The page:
Here in Arizona, we’re winding down the last hour of the 235th birthday of our country. It rained in the Valley of the Sun, so fireworks were cancelled. We had our own natural version: constant cloud-to-ground lightning, which I’ve never been a fan of. Where I grew up that was usually a sign of a coming tornado.
I talked to a man today who is celebrating his first year of American citizenship. He still speaks with an accent, but you can see the joy on his face and hear it in his voice…he is proud as all hell to finally be an American. He went through all the legal channels. He applied for a visa, got a job, changed his visa with sponsorship, went to school, and went through the long process of becoming a naturalized citizen. He knew things that I was surprised at, facts about this country that most people don’t know (I just happen to know them because I’m a total nerd, apparently). This man was positively beaming for the Fourth of July. He knew that our Declaration of Independence was actually ratified on July 2, and it took two days for the news to filter out to the rest of the colonies. He knew that the US Flag that we know was flown then was not all that important at the time, and different regiments fought under different flags depending on where they were from. He even knew that our Founding Fathers still considered themselves good Englishmen, and that their ideas were not novel for the time (having been, in fact, based on English Common Law).
He had no judgment for where America is today. He was simply happy to be here. He wasn’t independently wealthy, he was a working-class man who wanted a better life for himself and was willing to work for it.
Rick Rescorla was born in England in 1939 and, during the Allied push against the Nazis, he idolized the American soldiers based in his hometown of Hayle. After serving in the British army as a paratrooper, Rescorla came to America and enlisted in the US Army. He fought with the 7th Infantry at the Battle of Ia Drang and earned the nickname “Hardcore” from other members of the platoon. He, too, worked to earn his citizenship and eventually found his way to a position as the director of security at Morgan Stanley at the World Trade Center. In 1992, he warned the Port Authority that terrorists would have a perfect target in the WTC – specifically, he said that any terrorist worth a damn would put a truck bomb between the pillars in the parking sublevels. A year later, after the PA ignored his advice, Muslim extremists did exactly that. Rick led the evacuation of both towers and refused to leave until every other soul was out.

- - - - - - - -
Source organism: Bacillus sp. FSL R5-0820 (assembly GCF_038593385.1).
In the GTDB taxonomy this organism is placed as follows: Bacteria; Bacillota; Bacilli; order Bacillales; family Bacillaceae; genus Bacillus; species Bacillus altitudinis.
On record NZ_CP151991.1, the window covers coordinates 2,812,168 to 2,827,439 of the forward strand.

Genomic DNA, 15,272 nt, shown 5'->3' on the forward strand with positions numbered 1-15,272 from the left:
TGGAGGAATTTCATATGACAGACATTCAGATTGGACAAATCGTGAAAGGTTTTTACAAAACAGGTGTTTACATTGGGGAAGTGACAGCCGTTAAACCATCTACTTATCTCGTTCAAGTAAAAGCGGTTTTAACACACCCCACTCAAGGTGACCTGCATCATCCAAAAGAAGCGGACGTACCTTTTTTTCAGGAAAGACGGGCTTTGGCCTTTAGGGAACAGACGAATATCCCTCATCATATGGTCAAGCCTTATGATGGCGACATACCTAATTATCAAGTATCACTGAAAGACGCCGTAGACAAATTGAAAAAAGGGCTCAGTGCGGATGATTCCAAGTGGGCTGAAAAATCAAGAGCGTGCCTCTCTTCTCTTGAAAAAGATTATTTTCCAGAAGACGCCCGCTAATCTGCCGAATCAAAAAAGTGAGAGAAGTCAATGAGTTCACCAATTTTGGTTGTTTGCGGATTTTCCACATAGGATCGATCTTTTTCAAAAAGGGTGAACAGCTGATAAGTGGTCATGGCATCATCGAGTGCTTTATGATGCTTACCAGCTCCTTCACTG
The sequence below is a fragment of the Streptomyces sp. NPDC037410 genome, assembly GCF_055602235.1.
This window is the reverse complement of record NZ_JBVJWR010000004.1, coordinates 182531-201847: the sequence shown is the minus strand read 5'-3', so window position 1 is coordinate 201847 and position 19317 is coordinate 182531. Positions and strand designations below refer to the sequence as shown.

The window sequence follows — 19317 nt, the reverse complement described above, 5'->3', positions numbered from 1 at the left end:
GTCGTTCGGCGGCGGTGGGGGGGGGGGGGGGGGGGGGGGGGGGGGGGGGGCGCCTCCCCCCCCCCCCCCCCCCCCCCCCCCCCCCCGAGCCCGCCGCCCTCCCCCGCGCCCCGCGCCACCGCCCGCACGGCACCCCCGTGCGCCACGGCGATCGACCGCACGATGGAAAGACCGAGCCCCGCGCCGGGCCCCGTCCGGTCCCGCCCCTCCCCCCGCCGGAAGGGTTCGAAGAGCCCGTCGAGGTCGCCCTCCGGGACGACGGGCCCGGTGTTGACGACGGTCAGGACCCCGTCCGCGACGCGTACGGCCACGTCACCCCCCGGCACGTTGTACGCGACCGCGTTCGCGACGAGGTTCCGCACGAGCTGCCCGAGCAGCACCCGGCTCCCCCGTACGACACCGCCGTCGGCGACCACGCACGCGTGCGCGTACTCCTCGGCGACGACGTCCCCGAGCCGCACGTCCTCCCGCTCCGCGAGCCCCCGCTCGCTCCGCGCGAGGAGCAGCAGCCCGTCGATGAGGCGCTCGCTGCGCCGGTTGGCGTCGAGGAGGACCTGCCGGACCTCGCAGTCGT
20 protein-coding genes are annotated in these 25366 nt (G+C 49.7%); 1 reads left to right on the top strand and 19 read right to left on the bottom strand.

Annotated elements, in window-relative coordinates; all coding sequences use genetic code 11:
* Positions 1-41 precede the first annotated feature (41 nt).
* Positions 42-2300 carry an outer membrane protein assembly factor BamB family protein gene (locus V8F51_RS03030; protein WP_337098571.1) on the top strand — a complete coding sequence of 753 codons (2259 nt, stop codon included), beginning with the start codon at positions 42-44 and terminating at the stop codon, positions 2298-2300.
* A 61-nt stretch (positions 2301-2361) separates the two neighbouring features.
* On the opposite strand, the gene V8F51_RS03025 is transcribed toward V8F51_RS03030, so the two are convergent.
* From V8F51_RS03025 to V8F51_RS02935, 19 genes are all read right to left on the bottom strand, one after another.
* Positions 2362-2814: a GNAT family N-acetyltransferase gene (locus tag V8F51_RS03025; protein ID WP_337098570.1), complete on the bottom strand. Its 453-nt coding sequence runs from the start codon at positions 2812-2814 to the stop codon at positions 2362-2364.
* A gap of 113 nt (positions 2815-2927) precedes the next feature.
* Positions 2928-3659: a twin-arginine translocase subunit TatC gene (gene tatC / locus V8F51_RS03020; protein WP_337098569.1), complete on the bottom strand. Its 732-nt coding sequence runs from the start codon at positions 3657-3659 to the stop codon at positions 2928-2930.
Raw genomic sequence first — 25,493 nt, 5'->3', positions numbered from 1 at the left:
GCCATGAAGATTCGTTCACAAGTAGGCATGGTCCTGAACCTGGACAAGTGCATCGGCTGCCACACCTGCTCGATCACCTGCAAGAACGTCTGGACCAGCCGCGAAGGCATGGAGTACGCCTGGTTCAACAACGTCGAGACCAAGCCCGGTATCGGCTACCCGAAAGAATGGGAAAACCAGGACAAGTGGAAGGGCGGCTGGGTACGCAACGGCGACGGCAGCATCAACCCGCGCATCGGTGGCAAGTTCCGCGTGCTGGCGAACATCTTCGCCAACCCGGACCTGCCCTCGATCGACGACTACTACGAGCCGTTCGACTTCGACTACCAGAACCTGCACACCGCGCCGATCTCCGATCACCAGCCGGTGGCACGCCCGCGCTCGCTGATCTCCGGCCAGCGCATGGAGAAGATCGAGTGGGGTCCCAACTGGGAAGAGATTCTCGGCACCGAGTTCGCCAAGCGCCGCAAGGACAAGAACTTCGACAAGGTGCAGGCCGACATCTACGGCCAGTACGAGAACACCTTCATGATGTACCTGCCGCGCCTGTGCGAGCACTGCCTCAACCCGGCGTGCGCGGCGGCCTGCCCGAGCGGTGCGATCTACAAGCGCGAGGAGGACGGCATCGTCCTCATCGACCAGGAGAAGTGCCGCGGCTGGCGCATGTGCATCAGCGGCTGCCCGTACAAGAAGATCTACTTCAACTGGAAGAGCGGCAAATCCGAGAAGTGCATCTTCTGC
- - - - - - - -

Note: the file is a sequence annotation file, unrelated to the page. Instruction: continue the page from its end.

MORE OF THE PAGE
Eight years later, Rescorla was supposed to be on vacation but remained on to attend a meeting about Morgan Stanley’s lawsuit against the PA for the security lapses leading up to the 1993 bombing. He was preparing for that meeting when Tower 1 was struck. While the PA advised everyone to remain inside the buildings, Rescorla moved forward with the evacuation of all of Morgan Stanley’s employees from Tower 2. With a bullhorn in his hand, he called on everyone to “be good Americans!” and “be proud to be an American!” He even sang patriotic songs to lighten the tension. He managed to evacuate nearly all of Morgan Stanley’s employees and even a few other floors before the second plane ever hit, saving nearly four thousand lives in the process. He was last seen hiking the stairs somewhere around the tenth floor as the tower began to collapse. He had refused to leave until he’d found everyone. His remains were never found.
I think he’d be saddened if he could see that we’ve learned next to nothing from that day. However, like him, it doesn’t matter what happens – I may be unhappy with where my country is right now, and I may fear the direction she’s headed in, but I’m still damn proud to be an American. Nobody will ever be able to take that away from me.
It was Americans who invented the light bulb, the telephone and a host of other things that we take for granted today. America has led the way in medical research, having at one point eradicated diseases such as polio and leprosy within its borders (thanks to unchecked illegal immigration, that has gone by the wayside). Americans invented the automobile. While the French erupted into the emotional meltdown/temper tantrum that they called a “revolution”, Americans were showing how much one nation can accomplish in a short period with reason, education, and an even temperament.
We haven’t always been perfect but we are America. It will forever bring a tear to my eye to see that pride light up the eyes of those who love this country. God bless America.